that union with the club do I absent myself from religious influences? Which would you rather have in your hand when you come to die, a pack of cards or a Bible? Which would you rather have pressed to your lips in the closing moment, the cup of Belshazzarean wassail or the chalice of Christian communion? Who would you rather have for your pall-bearers, the elders of a Christian church, or the companions whose conversation was full of slang and innuendo? Who would you rather have for your eternal companions, those men who spend their evenings betting, gambling, swearing, carousing, and telling vile stories, or your little child, that bright girl whom the Lord took? Oh! you would not have been away so much nights, would you, if you had known she was going away so soon? Dear me, your house has never been the same place since. Your wife has never brightened up. She has not got over it; she never will g°* over it. Uow long the evenings are, with no one to put to bed, and no one to tell.the beautiful Bible story! What a pity it is that you cannot spend more evenings at home in trying to help her bear that sorrow! You can never drown that grief in the wine cup. You can never break away from the little arms that used to be flung around your neck when she used to say, "Papa, do stay home to-night—do stay home to-night." You will never be able to wipe from your lips the dying kiss of your little girl. The fascination of a dissipating clubhouse is so great that sometimes a man has turned his back on his home when bis child was dying of scarlet fever. lie went away. Before he got back at midnight the eyes had been closed, the undertaker had done his work, and the wife, worn out with three weeks watching, lay unconscious in the next room. Then there is a ratrling of the night-key in the door, and the returned father comes up stairs, and he sees the cradle gone, and the windows up, and says, " What's the matter?" In the judgment day he will find out what was the matter. Oh! man astray, God help you I I am going to make a very stout rope. You know that sometimes a ropemaker will take very small threads, and wind them together until, after a while, they become ship-cable. And I am going to take some very small, delicate threads, and wind them together until they make a very stout rope. I will take all the memories of the marriage day, a thread of laughter, a thread of light, a thread of music, a thread of banqueting, a thread of congratulation, and I twist them together, and I have one strand. Then I take a thread of the hour of the first advent in your house, a thread of the darkness that preceded, and a thread of the light that followed, and a thread of the beautiful scarf that little child used to wear when she bounded out at eventide to greet»you, and then a thread of the beautiful dress in which you laid her away for the resurrection. And then I twist all these threads together, and I have another strand. Then I take a thread of the scarlet robe of a suffering Christ, and a thread of the white raiment of your loved ones before the throne, and a string of the harp cherubic, and a string of the harp seraphic, and I twist them all together, and I have a third strand. "Oh!" you say, " either strand is strong enough to hold fast a world." No, I will take these strands, and I will twist them together, and one end of that rope I will fasten, not to the communion table for it shall be removed—not to a pillar of the organ, for that will crumble in the ages, but 1 wind it 'round and 'round the cross of a sympathizing Christ, and having fastened one end of the rope to the cross I throw the other end to you. Lay hold of it! Pull for your life! Pull for heaven!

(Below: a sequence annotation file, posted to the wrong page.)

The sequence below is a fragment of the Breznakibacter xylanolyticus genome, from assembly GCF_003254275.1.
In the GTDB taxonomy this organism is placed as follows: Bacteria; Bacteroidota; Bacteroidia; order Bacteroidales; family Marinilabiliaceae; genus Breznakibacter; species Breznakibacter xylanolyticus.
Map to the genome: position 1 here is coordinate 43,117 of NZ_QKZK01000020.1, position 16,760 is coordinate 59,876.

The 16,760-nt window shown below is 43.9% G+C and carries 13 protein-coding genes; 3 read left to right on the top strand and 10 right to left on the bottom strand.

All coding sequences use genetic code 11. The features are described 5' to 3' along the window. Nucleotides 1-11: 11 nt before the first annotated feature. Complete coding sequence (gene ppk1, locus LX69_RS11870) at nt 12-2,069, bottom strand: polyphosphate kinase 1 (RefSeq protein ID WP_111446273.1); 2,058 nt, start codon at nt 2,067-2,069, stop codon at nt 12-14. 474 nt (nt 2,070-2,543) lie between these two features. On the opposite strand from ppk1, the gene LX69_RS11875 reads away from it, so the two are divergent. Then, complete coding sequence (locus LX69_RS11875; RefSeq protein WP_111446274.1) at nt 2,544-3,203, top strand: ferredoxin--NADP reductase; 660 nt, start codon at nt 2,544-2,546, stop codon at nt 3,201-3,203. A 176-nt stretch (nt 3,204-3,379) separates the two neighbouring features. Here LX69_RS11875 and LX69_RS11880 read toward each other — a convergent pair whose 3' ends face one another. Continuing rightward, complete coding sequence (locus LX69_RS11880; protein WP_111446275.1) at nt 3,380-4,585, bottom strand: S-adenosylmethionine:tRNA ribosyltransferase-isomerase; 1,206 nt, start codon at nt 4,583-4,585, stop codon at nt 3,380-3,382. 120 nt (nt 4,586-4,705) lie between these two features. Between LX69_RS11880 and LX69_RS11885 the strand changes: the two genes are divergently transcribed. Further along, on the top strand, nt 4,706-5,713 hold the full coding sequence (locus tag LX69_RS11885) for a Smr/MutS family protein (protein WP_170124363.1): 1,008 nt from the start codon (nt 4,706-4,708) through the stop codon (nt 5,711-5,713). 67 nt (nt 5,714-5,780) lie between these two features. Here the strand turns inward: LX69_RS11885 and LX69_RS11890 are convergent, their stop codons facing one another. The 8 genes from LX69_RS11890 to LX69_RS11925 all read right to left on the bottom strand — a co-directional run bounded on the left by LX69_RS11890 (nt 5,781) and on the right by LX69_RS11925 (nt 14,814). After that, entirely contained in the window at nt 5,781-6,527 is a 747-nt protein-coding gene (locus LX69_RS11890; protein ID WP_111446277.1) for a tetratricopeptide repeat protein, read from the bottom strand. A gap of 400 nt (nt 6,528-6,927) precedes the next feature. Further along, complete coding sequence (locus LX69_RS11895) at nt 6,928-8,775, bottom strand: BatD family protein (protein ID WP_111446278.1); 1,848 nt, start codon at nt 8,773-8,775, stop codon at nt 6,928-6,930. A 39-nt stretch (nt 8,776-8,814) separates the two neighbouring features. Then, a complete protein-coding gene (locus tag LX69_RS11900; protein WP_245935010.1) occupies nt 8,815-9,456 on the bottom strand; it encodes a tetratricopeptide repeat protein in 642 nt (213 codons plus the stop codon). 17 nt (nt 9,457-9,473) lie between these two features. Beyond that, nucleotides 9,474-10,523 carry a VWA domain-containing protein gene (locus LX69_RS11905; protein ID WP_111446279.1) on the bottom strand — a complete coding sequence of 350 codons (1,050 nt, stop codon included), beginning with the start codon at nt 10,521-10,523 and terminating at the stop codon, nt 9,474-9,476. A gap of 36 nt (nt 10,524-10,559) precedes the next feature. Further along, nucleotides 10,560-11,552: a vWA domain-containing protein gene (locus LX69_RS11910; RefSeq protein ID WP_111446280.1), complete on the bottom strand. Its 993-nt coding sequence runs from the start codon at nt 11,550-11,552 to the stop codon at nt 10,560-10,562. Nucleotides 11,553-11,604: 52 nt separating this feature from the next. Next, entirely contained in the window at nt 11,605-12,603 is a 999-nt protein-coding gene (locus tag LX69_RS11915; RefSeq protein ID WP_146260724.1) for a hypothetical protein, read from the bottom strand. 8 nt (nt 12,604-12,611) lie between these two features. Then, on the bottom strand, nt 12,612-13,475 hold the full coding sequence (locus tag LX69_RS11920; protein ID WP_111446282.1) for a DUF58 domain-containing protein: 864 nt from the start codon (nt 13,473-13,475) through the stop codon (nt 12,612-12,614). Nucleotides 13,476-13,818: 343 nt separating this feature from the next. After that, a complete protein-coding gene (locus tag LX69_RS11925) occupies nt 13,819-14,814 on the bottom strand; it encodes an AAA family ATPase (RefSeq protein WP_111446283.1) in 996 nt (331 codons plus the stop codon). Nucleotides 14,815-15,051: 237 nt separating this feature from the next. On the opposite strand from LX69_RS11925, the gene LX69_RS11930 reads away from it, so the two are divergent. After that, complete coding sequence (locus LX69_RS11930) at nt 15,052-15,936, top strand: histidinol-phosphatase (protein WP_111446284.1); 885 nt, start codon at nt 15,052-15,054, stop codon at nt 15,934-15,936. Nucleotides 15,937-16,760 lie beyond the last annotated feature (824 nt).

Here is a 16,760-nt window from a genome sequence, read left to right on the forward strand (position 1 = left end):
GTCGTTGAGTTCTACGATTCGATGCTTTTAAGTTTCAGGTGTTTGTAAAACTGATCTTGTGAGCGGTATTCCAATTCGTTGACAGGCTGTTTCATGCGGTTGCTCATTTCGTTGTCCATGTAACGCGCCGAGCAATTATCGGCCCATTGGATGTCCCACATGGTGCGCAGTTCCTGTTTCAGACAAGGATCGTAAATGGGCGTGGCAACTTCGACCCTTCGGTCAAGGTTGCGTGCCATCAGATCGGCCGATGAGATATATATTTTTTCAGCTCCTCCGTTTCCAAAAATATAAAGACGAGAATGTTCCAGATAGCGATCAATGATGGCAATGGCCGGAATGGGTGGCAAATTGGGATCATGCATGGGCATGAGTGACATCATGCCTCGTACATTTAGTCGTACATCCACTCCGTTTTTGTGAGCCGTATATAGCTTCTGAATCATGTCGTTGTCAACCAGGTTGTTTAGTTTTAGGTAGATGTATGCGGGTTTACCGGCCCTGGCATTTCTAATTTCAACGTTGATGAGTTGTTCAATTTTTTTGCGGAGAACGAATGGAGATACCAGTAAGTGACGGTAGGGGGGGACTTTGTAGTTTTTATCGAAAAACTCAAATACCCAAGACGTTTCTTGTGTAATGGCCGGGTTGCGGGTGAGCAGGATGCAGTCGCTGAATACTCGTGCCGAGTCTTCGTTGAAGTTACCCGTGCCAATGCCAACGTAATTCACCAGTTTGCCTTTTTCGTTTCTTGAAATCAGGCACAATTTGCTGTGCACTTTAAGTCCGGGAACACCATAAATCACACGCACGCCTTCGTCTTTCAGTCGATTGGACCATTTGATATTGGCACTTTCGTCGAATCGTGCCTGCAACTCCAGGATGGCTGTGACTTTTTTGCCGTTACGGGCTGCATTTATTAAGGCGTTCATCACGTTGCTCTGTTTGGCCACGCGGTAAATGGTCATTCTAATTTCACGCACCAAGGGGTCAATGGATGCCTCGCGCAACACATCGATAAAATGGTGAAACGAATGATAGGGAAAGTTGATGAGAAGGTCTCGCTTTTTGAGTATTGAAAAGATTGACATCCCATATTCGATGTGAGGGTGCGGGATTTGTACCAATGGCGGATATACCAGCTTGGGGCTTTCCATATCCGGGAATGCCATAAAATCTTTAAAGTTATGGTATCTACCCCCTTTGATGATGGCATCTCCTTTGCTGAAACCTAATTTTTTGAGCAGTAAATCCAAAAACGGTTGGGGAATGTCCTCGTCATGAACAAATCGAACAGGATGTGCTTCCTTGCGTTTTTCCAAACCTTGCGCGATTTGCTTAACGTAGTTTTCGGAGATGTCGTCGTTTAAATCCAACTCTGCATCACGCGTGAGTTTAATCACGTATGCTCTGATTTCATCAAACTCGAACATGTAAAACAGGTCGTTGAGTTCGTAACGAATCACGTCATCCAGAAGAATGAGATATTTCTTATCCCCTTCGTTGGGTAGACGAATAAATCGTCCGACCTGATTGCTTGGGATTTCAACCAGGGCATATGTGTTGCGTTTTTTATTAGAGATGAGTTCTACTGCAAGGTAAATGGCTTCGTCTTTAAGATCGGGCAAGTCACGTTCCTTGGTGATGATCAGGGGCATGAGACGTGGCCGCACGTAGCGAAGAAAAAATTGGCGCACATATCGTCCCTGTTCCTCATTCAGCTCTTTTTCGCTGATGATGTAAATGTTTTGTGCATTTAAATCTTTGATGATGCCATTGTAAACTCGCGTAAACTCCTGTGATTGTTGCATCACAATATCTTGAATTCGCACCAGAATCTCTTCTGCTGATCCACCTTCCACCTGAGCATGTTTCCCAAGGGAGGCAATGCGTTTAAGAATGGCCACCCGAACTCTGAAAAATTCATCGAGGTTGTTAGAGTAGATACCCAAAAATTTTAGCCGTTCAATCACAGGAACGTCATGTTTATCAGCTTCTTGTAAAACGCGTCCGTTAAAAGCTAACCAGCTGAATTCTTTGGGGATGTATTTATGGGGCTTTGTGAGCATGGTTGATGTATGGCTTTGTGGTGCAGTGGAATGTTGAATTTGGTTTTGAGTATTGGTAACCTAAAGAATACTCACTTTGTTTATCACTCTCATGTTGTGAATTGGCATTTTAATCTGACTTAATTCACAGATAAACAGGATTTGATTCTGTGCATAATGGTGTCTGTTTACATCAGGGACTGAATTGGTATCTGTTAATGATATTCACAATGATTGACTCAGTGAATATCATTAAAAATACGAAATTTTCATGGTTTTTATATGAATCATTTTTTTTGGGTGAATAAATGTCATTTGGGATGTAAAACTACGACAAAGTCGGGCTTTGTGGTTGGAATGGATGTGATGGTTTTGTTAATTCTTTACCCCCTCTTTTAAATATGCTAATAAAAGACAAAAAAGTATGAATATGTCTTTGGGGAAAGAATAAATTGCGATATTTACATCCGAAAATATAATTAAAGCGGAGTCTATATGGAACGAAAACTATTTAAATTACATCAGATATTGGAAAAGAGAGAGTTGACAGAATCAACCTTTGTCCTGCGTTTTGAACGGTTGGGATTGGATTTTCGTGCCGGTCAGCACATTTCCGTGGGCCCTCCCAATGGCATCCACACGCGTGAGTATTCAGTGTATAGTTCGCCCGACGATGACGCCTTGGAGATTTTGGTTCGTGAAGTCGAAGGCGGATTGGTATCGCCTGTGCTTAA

CHAPTER IX.